In due course, Urbanek's grievance proceeded to arbitration under Article XI of the CBA. When the parties appeared before Arbitrator Victor G. Smith on October 12, 1994, however, they did not submit the April 27 absenteeism warning as an issue to be decided. Instead, as Arbitrator Smith put it, the stipulated issue before him read: "Was the grievant discharged for just cause? If not, what shall be the remedy?" In his opinion and award issued November 16, 1994, Arbitrator Smith stated even more explicitly that the only question before him was whether or not to uphold Urbanek's discharge for defacing company property. He ruled that questions about absenteeism were either moot or beyond the scope of the arbitration.
The arbitrator found in favor of Urbanek, essentially because the arbitrator credited evidence that indicated that Urbanek had accidentally rather than deliberately gotten spray paint on some company property. The award ordered Auto Truck "to reinstate the grievant with full rights and benefits and to make him whole for all monies lost less any income received from unemployment benefits and/or other earned income from employment in the interim, if any." Responding to a request for clarification, Arbitrator Smith sent a letter on December 20, 1994, emphasizing once again that his decision did not address the absenteeism issue one way or the other.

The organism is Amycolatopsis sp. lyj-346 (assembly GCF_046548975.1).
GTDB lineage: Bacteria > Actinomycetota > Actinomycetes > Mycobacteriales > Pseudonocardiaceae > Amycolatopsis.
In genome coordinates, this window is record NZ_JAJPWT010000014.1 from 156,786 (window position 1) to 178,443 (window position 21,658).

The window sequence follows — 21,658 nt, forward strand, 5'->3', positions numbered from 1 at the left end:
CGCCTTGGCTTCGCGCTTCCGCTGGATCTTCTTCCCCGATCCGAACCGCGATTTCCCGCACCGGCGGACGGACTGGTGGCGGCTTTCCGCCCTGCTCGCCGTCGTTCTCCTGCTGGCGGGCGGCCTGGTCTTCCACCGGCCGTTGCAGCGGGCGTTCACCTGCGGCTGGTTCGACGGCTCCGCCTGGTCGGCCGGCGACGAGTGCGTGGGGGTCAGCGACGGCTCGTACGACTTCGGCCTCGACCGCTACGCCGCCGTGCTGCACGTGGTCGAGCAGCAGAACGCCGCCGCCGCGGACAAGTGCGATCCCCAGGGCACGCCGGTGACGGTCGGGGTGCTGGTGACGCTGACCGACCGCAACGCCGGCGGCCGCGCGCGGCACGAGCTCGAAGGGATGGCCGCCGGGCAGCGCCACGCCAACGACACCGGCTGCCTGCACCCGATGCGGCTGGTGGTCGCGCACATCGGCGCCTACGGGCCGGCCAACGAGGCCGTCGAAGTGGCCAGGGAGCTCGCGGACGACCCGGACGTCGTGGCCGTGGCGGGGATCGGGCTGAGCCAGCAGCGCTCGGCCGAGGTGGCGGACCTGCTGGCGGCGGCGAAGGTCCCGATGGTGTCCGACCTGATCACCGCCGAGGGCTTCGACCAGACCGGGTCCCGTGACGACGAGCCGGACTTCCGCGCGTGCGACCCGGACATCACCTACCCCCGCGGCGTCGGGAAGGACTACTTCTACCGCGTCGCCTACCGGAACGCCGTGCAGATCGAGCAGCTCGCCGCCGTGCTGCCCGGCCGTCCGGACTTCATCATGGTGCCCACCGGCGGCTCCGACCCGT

If that were all that occurred, this would be a simple case indeed. The wrinkle that has led to this appeal relates to Auto Truck's continued efforts to charge Urbanek with absenteeism, while the grievance about defacing property was being processed. On May 10, 1994, after Urbanek's discharge, the company prepared a letter informing him that he had excessive absences in April 1994. In capital letters, the letter also cautions that three warning notices in a 12-month period "is cause for suspension or discharge." Urbanek asserts that he never received any such letter, and the copy furnished to us in the record shows a line for his signature in acknowledgment of receipt, but no signature.
Then, on May 18, 1994, Auto Truck sent the following letter to Mr. Boysen Anderson, the business representative of Local 701: